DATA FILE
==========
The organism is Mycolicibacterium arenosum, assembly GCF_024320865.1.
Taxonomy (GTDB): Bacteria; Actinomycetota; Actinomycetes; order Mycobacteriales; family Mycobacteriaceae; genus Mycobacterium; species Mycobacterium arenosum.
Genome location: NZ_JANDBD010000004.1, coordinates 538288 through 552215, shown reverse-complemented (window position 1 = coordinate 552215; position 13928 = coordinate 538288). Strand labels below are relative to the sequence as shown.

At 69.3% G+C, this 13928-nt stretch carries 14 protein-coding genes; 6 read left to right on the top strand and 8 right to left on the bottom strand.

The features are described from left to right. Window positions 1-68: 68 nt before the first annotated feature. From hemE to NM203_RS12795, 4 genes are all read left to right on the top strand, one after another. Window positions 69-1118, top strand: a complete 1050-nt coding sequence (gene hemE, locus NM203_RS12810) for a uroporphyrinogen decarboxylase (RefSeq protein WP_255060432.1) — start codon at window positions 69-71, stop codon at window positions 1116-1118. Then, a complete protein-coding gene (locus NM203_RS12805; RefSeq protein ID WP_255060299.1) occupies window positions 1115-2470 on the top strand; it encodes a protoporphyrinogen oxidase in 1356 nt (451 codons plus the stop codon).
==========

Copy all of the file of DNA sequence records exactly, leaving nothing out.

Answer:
The organism is Mycolicibacterium arenosum, assembly GCF_024320865.1.
Taxonomy (GTDB): Bacteria; Actinomycetota; Actinomycetes; order Mycobacteriales; family Mycobacteriaceae; genus Mycobacterium; species Mycobacterium arenosum.
Genome location: NZ_JANDBD010000004.1, coordinates 538288 through 552215, shown reverse-complemented (window position 1 = coordinate 552215; position 13928 = coordinate 538288). Strand labels below are relative to the sequence as shown.

At 69.3% G+C, this 13928-nt stretch carries 14 protein-coding genes; 6 read left to right on the top strand and 8 right to left on the bottom strand.

The features are described from left to right. Window positions 1-68: 68 nt before the first annotated feature. From hemE to NM203_RS12795, 4 genes are all read left to right on the top strand, one after another. Window positions 69-1118, top strand: a complete 1050-nt coding sequence (gene hemE, locus NM203_RS12810) for a uroporphyrinogen decarboxylase (RefSeq protein WP_255060432.1) — start codon at window positions 69-71, stop codon at window positions 1116-1118. Then, a complete protein-coding gene (locus NM203_RS12805; RefSeq protein ID WP_255060299.1) occupies window positions 1115-2470 on the top strand; it encodes a protoporphyrinogen oxidase in 1356 nt (451 codons plus the stop codon).